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England rugby fans could be BANNED from singing the iconic 'Swing Low, Sweet Chariot' song because it originated among slaves in America 150 years ago


England rugby fans could soon be banned from singing Swing Low, Sweet Chariot at matches because of the song's ties with slavery, it has emerged. 

The iconic anthem which rings round the stands at Twickenham is being reviewed by the Rugby Football Union, which has launched a wide-ranging probe into racism.  

Written by a black slave in the American South during the nineteenth century, the song was first belted out by supporters when two black wingers - Martin Offiah and Chris Oti - became sporting heroes on the pitch at the end of the 1980s.

The RFU announced its determination to 'accelerate change and grow awareness', but acknowledged how much of a battle cry the song is among passionate fans.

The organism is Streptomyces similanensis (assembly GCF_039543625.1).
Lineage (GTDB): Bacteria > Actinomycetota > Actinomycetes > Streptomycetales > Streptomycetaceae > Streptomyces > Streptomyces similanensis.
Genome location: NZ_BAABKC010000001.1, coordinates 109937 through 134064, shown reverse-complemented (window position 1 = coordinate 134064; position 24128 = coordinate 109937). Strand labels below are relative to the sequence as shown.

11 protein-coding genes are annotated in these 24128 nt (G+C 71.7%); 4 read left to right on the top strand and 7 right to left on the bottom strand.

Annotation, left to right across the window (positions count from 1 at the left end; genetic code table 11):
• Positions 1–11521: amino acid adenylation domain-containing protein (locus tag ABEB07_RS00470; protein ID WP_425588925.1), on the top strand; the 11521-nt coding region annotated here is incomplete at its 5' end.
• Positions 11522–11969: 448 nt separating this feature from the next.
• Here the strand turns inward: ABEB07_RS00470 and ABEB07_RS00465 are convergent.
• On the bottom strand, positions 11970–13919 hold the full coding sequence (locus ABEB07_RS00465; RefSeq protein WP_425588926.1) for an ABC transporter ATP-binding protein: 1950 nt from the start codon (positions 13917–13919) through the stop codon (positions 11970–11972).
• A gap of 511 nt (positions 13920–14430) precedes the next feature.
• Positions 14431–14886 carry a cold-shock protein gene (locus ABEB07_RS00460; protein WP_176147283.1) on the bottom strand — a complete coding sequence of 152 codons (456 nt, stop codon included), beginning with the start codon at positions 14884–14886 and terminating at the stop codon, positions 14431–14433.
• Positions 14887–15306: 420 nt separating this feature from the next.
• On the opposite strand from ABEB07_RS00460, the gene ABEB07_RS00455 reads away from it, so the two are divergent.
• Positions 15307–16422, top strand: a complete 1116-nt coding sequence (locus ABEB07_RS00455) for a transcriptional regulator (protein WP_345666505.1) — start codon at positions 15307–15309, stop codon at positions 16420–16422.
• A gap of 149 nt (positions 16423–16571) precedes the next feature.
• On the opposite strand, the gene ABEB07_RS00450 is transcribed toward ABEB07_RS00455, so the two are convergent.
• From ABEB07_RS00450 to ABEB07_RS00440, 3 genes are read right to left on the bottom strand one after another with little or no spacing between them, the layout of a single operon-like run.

A spokesperson said: 'The Swing Low, Sweet Chariot song has long been part of the culture of rugby and is sung by many who have no awareness of its origins or its sensitivities.

'We are reviewing its historical context and our role in educating fans to make informed decisions.'  

Swing Low, Sweet Chariot, has become synonymous with English rugby - Twickenham itself is plastered with lyrics of the song, including the marketing mantra 'Carry Them Home'.

The song has often been covered and released as an official England World Cup song in the past.  

It is thought to have been written by Wallace Willis, a Native American who before the Civil War was a slave in the Deep South.   

One of the game's biggest stars Maro Itoje has already expressed doubts about the anthem.

In an exclusive interview with Sportsmail this week, he said: 'I don't think anyone at Twickenham is singing it with malicious intent, but the background of that song is complicated.'